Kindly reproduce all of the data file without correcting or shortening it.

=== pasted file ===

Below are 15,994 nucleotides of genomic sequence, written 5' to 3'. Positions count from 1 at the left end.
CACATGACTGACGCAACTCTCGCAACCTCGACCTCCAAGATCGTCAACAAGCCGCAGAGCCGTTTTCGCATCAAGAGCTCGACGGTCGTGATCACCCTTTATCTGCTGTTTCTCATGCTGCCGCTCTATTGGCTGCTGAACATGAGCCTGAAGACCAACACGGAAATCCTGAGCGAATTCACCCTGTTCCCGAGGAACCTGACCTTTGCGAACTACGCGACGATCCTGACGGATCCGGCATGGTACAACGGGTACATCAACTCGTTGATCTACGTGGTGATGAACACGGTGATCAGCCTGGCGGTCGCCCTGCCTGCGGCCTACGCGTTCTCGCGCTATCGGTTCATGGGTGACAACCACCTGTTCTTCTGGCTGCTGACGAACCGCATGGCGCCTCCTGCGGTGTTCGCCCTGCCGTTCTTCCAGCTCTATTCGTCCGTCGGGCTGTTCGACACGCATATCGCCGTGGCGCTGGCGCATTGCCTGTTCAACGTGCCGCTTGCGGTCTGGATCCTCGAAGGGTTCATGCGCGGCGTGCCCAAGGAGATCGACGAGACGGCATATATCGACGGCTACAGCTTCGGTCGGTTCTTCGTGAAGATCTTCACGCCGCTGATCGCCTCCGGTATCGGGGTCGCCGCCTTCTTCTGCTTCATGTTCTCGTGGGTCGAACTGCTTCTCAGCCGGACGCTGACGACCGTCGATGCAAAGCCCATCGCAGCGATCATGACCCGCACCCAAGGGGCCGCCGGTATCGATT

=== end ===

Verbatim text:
Below are 15,994 nucleotides of genomic sequence, written 5' to 3'. Positions count from 1 at the left end.
CACATGACTGACGCAACTCTCGCAACCTCGACCTCCAAGATCGTCAACAAGCCGCAGAGCCGTTTTCGCATCAAGAGCTCGACGGTCGTGATCACCCTTTATCTGCTGTTTCTCATGCTGCCGCTCTATTGGCTGCTGAACATGAGCCTGAAGACCAACACGGAAATCCTGAGCGAATTCACCCTGTTCCCGAGGAACCTGACCTTTGCGAACTACGCGACGATCCTGACGGATCCGGCATGGTACAACGGGTACATCAACTCGTTGATCTACGTGGTGATGAACACGGTGATCAGCCTGGCGGTCGCCCTGCCTGCGGCCTACGCGTTCTCGCGCTATCGGTTCATGGGTGACAACCACCTGTTCTTCTGGCTGCTGACGAACCGCATGGCGCCTCCTGCGGTGTTCGCCCTGCCGTTCTTCCAGCTCTATTCGTCCGTCGGGCTGTTCGACACGCATATCGCCGTGGCGCTGGCGCATTGCCTGTTCAACGTGCCGCTTGCGGTCTGGATCCTCGAAGGGTTCATGCGCGGCGTGCCCAAGGAGATCGACGAGACGGCATATATCGACGGCTACAGCTTCGGTCGGTTCTTCGTGAAGATCTTCACGCCGCTGATCGCCTCCGGTATCGGGGTCGCCGCCTTCTTCTGCTTCATGTTCTCGTGGGTCGAACTGCTTCTCAGCCGGACGCTGACGACCGTCGATGCAAAGCCCATCGCAGCGATCATGACCCGCACCCAAGGGGCCGCCGGTATCGATT